We cannot hide from our thoughts, they will eventually come out in the words we say, and in the words that we write. Once you have your thoughts in front of you, read them out loud, and even better if you have someone to read them to, and ask yourself why am I in this state right now?

“Whether you’re keeping a journal or writing as a meditation, it’s the same thing. What’s important is you’re having a relationship with your mind.” – Natalie Goldberg

What are some ways you’ve helped yourself get out of a funk? Leave your thoughts below!

Image courtesy of Twenty20.com

Whether you are a seasoned entrepreneur or just starting out, my expertise is helping people like you develop the mindset and strategies that you need in order to take your business to the next level and achieve massive success. Check out my website www.clifftownsend.com or connect with me through my Facebook page.

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Life

The Imbalanced Problem with Work/Life Balance

Balancing is for your checkbook, gymnastics, and nutrition; not for your people’s work/life ratio.

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How to Find the Courage to Start New

Change is scary, but it’s a normal part of life.

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It’s 2023, a new year, new you, right? But how do we start over? How do we make the changes in our lives that we crave so much to see?  (more…)

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Failing is More Important Than Succeeding

Failure is an integral part of life as life is incomplete without failures.

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People often consider failure a stigma.  Society often doesn’t respect the people who failed and avoids and criticizes their actions. Failure is an integral part of life as life is incomplete without failures. Not to have endeavored is worse than failing in life as at some stage of your life you regret not having tried in your life.  (more…)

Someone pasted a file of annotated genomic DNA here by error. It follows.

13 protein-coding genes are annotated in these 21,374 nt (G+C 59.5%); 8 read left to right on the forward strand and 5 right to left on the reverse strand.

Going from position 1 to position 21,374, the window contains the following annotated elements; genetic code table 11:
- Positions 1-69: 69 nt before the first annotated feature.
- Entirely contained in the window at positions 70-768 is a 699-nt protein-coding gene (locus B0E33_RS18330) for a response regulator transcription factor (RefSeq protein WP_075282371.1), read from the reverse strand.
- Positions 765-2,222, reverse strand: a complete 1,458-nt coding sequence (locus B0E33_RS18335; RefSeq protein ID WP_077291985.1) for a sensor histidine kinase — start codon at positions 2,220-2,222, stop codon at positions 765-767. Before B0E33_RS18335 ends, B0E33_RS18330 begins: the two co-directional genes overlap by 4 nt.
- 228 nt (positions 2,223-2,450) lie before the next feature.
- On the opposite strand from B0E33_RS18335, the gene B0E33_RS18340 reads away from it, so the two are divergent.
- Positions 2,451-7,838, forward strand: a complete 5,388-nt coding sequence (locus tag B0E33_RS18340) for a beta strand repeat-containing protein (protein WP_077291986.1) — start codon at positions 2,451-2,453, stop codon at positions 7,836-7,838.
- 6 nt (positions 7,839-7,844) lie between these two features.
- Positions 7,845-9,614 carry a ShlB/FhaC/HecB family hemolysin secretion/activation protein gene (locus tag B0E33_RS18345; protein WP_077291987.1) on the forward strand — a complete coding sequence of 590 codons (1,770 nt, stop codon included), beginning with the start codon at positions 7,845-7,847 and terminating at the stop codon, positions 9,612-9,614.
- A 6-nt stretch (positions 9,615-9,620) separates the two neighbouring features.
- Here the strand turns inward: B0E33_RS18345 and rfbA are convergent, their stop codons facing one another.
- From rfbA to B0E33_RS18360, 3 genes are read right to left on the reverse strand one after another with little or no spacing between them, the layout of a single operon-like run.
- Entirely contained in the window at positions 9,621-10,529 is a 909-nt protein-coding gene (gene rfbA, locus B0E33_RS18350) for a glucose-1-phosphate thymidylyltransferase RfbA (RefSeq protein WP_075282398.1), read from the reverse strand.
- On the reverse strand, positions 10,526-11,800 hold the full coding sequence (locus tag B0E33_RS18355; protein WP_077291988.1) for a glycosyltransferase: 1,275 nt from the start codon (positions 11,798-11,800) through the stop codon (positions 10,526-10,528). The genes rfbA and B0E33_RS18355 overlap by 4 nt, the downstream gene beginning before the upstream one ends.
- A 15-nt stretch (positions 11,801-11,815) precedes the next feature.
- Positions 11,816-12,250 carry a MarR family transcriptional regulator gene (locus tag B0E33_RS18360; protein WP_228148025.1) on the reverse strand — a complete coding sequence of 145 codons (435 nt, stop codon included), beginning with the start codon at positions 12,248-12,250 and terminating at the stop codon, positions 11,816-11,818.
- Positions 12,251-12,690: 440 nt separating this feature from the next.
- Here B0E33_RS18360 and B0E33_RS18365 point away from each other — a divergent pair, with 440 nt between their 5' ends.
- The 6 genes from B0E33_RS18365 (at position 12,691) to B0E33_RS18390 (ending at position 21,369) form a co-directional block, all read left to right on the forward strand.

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5 Indicators of Unresolved Attachment Trauma

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Emotional Attachment Trauma

Trauma caused during specific stages of a child’s development, known as attachment trauma, can have lasting effects on a person’s sense of safety, security, predictability, and trust. This type of trauma is often the result of abuse, neglect, or inconsistent care from a primary caregiver.

Individuals who have not fully processed attachment trauma may display similar patterns of behavior and physical or psychological symptoms that negatively impact their adult lives, including the choices they make in relationships and business.

Unfortunately, many people may not even be aware that they are struggling with trauma. Research estimates that 6% of the population will experience PTSD in their lifetime, with a majority of males and females having experienced significant trauma.

Unresolved attachment trauma can significantly impair the overall quality of a person’s life, including their ability to form healthy relationships and make positive choices for themselves. One well-known effect of unhealed attachment trauma is the compulsion to repeat past wounds by unconsciously selecting romantic partners who trigger their developmental trauma.

However, there are other less recognized but equally detrimental signs of unprocessed developmental trauma.

 

Five possible indications of unresolved attachment trauma are:

 

1.  Unconscious Sabotage

Self-sabotage is a common pattern among individuals with unprocessed attachment trauma. This cycle often begins with hurting others, which is then followed by hurting oneself. It is also common for those with attachment trauma to have heightened emotional sensitivity, which can trigger this cycle.

This pattern can manifest in lashing out, shutting down, or impulsive behavior that leads to feelings of guilt, shame, and self-loathing.

Many people with attachment trauma are not aware of their wounds and operate on survival mode, unconsciously testing or challenging the emotional investment of those around them, and pushing them away out of self-preservation and fear of abandonment.

This can lead to a pattern of making poor choices for themselves based on impulsivity.

 

2. Persistent Pain

 
Chronic pain is a common symptom that can stem from early trauma. Studies have shown a connection between physical conditions such as fibromyalgia, headaches, gastrointestinal issues, insomnia, muscle aches, back pain, chest pain, and chronic fatigue with the aftermath of chronic developmental trauma, particularly physical abuse.